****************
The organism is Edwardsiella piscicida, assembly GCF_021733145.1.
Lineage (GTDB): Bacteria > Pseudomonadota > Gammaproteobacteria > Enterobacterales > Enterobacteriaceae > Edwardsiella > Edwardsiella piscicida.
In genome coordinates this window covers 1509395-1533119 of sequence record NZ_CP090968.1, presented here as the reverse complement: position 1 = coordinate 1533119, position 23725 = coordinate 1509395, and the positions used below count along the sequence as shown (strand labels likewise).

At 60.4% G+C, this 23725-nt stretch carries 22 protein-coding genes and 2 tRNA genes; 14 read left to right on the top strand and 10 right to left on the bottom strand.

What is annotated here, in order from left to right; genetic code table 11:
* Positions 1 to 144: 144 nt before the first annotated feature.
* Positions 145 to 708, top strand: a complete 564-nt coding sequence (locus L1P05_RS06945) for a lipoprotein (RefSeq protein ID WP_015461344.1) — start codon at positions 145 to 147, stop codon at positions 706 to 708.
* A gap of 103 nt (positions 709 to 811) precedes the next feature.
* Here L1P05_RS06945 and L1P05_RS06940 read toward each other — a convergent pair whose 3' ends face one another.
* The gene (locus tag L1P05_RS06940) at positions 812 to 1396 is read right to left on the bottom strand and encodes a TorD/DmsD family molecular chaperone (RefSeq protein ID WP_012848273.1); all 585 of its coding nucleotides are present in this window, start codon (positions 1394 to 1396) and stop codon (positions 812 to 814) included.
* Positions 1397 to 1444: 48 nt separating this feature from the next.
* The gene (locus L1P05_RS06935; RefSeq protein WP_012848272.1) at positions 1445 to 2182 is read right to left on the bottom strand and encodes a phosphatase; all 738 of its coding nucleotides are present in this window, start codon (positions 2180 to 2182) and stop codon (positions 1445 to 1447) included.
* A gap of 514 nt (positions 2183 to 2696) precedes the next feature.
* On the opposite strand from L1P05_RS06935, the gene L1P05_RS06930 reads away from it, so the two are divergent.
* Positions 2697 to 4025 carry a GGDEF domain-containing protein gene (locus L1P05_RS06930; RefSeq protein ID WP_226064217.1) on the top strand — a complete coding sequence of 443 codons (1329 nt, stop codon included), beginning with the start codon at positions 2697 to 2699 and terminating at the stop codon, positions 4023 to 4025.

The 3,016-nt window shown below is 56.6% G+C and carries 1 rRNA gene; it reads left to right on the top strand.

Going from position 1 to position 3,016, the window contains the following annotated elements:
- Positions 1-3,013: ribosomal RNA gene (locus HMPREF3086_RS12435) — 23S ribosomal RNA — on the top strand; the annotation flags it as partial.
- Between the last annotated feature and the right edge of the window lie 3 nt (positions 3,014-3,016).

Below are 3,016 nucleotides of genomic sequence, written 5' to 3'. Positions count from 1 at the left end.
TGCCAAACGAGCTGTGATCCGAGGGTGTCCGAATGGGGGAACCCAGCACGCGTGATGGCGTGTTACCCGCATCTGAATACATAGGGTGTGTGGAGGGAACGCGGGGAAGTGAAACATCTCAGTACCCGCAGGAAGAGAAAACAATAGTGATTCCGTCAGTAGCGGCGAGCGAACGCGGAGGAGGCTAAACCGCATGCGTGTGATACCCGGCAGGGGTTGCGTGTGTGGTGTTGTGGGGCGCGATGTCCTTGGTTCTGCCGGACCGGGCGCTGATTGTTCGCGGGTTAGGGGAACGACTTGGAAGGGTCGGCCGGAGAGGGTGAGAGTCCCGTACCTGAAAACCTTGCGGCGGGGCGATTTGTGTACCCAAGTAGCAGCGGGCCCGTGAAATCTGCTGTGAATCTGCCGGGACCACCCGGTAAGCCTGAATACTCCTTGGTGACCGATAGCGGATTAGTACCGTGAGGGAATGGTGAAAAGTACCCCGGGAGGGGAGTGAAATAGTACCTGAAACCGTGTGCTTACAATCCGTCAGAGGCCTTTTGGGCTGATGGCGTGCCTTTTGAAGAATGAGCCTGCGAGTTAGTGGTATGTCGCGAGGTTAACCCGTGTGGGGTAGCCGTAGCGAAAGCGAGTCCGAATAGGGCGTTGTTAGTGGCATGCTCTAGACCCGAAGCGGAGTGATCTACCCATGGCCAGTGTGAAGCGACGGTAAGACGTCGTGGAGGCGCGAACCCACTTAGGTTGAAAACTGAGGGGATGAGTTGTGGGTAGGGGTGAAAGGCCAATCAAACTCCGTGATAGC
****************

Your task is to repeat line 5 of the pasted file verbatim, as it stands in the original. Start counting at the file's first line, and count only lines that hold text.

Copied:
What is annotated here, in order from left to right; genetic code table 11: